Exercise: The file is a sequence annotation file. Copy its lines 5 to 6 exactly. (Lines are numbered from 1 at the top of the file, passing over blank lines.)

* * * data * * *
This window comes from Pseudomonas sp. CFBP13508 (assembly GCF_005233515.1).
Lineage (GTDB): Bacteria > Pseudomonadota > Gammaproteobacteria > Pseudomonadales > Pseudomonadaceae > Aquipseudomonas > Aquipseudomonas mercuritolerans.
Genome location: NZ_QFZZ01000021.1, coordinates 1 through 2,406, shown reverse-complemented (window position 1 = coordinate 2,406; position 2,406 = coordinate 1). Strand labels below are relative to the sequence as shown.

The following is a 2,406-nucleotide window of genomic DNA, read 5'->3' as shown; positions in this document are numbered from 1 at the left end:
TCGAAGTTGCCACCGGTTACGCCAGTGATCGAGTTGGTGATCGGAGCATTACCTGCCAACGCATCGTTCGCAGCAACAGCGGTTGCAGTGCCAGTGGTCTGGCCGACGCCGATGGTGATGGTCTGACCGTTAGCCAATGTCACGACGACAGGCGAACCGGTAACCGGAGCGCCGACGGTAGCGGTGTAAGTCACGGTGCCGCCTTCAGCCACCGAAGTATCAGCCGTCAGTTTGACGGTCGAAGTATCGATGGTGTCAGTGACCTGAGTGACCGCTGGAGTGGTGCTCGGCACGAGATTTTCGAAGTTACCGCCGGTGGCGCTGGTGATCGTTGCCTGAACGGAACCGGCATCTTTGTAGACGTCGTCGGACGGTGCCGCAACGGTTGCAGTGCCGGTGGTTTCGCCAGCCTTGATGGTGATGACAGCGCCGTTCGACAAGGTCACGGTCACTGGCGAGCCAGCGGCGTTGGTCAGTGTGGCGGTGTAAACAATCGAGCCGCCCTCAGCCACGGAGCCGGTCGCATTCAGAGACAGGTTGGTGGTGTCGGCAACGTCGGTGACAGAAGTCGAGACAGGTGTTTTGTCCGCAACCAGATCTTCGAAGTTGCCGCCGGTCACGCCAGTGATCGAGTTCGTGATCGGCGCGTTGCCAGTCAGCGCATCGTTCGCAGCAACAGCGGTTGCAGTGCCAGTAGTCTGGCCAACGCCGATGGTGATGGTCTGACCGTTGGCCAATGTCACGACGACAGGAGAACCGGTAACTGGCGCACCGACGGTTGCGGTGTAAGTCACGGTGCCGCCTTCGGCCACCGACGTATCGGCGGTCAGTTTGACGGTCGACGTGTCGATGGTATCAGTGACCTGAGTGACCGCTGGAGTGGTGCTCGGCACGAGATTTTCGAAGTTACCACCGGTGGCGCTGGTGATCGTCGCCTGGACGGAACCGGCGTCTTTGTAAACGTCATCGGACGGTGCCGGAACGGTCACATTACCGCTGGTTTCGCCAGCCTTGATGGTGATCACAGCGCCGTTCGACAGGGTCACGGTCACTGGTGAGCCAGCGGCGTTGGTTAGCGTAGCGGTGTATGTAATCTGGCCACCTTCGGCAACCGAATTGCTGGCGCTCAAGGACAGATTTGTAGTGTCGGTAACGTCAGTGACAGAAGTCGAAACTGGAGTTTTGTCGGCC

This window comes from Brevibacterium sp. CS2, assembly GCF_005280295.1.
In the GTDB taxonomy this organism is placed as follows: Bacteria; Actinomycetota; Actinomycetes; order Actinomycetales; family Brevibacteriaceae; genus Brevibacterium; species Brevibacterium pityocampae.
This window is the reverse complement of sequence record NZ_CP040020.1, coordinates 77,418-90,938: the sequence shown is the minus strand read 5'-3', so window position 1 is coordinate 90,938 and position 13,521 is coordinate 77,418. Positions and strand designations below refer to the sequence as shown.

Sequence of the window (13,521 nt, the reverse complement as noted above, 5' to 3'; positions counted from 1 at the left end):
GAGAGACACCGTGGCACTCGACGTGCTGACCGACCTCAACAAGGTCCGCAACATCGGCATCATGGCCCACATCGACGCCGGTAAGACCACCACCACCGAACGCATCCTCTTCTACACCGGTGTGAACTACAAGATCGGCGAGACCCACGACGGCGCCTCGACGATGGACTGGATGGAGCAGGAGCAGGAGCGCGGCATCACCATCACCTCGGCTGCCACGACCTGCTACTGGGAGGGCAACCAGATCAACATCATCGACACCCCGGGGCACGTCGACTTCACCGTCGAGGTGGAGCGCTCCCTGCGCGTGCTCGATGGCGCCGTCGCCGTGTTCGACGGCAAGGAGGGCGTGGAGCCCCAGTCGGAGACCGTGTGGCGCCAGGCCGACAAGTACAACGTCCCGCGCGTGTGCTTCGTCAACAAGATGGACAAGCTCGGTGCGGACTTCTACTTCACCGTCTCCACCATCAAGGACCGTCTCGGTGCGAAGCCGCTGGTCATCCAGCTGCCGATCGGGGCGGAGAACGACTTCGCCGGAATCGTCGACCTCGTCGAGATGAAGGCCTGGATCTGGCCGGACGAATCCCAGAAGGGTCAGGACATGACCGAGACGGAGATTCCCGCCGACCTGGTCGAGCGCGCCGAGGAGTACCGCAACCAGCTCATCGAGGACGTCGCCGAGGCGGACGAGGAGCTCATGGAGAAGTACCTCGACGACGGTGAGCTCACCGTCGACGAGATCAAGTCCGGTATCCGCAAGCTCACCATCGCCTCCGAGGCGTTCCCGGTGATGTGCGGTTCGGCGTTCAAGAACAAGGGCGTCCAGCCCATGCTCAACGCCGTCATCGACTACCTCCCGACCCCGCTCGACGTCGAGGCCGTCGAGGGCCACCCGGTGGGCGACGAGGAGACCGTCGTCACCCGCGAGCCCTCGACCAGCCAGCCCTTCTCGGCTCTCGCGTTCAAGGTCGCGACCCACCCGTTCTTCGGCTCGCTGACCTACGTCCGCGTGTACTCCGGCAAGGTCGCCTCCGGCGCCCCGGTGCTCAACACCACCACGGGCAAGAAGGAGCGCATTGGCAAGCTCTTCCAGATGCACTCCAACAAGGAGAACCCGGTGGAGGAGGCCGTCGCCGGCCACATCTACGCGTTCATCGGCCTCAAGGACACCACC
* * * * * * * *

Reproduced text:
TCGAAGTTGCCACCGGTTACGCCAGTGATCGAGTTGGTGATCGGAGCATTACCTGCCAACGCATCGTTCGCAGCAACAGCGGTTGCAGTGCCAGTGGTCTGGCCGACGCCGATGGTGATGGTCTGACCGTTAGCCAATGTCACGACGACAGGCGAACCGGTAACCGGAGCGCCGACGGTAGCGGTGTAAGTCACGGTGCCGCCTTCAGCCACCGAAGTATCAGCCGTCAGTTTGACGGTCGAAGTATCGATGGTGTCAGTGACCTGAGTGACCGCTGGAGTGGTGCTCGGCACGAGATTTTCGAAGTTACCGCCGGTGGCGCTGGTGATCGTTGCCTGAACGGAACCGGCATCTTTGTAGACGTCGTCGGACGGTGCCGCAACGGTTGCAGTGCCGGTGGTTTCGCCAGCCTTGATGGTGATGACAGCGCCGTTCGACAAGGTCACGGTCACTGGCGAGCCAGCGGCGTTGGTCAGTGTGGCGGTGTAAACAATCGAGCCGCCCTCAGCCACGGAGCCGGTCGCATTCAGAGACAGGTTGGTGGTGTCGGCAACGTCGGTGACAGAAGTCGAGACAGGTGTTTTGTCCGCAACCAGATCTTCGAAGTTGCCGCCGGTCACGCCAGTGATCGAGTTCGTGATCGGCGCGTTGCCAGTCAGCGCATCGTTCGCAGCAACAGCGGTTGCAGTGCCAGTAGTCTGGCCAACGCCGATGGTGATGGTCTGACCGTTGGCCAATGTCACGACGACAGGAGAACCGGTAACTGGCGCACCGACGGTTGCGGTGTAAGTCACGGTGCCGCCTTCGGCCACCGACGTATCGGCGGTCAGTTTGACGGTCGACGTGTCGATGGTATCAGTGACCTGAGTGACCGCTGGAGTGGTGCTCGGCACGAGATTTTCGAAGTTACCACCGGTGGCGCTGGTGATCGTCGCCTGGACGGAACCGGCGTCTTTGTAAACGTCATCGGACGGTGCCGGAACGGTCACATTACCGCTGGTTTCGCCAGCCTTGATGGTGATCACAGCGCCGTTCGACAGGGTCACGGTCACTGGTGAGCCAGCGGCGTTGGTTAGCGTAGCGGTGTATGTAATCTGGCCACCTTCGGCAACCGAATTGCTGGCGCTCAAGGACAGATTTGTAGTGTCGGTAACGTCAGTGACAGAAGTCGAAACTGGAGTTTTGTCGGCC

This window comes from Brevibacterium sp. CS2, assembly GCF_005280295.1.